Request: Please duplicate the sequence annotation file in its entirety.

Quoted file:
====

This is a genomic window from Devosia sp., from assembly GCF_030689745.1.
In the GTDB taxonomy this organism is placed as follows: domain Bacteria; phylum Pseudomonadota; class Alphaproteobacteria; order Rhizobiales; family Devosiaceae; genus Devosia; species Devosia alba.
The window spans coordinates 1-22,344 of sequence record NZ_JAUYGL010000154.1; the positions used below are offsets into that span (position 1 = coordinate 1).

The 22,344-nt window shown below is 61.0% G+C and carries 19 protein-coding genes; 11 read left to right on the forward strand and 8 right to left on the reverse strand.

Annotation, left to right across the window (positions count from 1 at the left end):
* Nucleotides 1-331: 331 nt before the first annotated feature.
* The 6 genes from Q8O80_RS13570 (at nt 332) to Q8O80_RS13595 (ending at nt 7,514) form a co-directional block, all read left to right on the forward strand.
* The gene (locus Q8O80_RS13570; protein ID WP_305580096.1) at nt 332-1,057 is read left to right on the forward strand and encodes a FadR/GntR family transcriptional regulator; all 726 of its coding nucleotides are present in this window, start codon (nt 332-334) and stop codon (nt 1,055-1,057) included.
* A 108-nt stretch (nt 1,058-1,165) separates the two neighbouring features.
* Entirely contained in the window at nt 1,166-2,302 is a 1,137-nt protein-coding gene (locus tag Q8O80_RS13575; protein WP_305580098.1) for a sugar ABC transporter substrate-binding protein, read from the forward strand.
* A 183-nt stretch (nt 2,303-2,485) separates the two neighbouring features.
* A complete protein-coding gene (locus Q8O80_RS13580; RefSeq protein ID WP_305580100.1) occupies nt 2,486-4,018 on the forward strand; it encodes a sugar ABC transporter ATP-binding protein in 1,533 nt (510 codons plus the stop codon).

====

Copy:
This is a genomic window from Devosia sp., from assembly GCF_030689745.1.
In the GTDB taxonomy this organism is placed as follows: domain Bacteria; phylum Pseudomonadota; class Alphaproteobacteria; order Rhizobiales; family Devosiaceae; genus Devosia; species Devosia alba.
The window spans coordinates 1-22,344 of sequence record NZ_JAUYGL010000154.1; the positions used below are offsets into that span (position 1 = coordinate 1).

The 22,344-nt window shown below is 61.0% G+C and carries 19 protein-coding genes; 11 read left to right on the forward strand and 8 right to left on the reverse strand.

Annotation, left to right across the window (positions count from 1 at the left end):
* Nucleotides 1-331: 331 nt before the first annotated feature.
* The 6 genes from Q8O80_RS13570 (at nt 332) to Q8O80_RS13595 (ending at nt 7,514) form a co-directional block, all read left to right on the forward strand.
* The gene (locus Q8O80_RS13570; protein ID WP_305580096.1) at nt 332-1,057 is read left to right on the forward strand and encodes a FadR/GntR family transcriptional regulator; all 726 of its coding nucleotides are present in this window, start codon (nt 332-334) and stop codon (nt 1,055-1,057) included.
* A 108-nt stretch (nt 1,058-1,165) separates the two neighbouring features.
* Entirely contained in the window at nt 1,166-2,302 is a 1,137-nt protein-coding gene (locus tag Q8O80_RS13575; protein WP_305580098.1) for a sugar ABC transporter substrate-binding protein, read from the forward strand.
* A 183-nt stretch (nt 2,303-2,485) separates the two neighbouring features.
* A complete protein-coding gene (locus Q8O80_RS13580; RefSeq protein ID WP_305580100.1) occupies nt 2,486-4,018 on the forward strand; it encodes a sugar ABC transporter ATP-binding protein in 1,533 nt (510 codons plus the stop codon).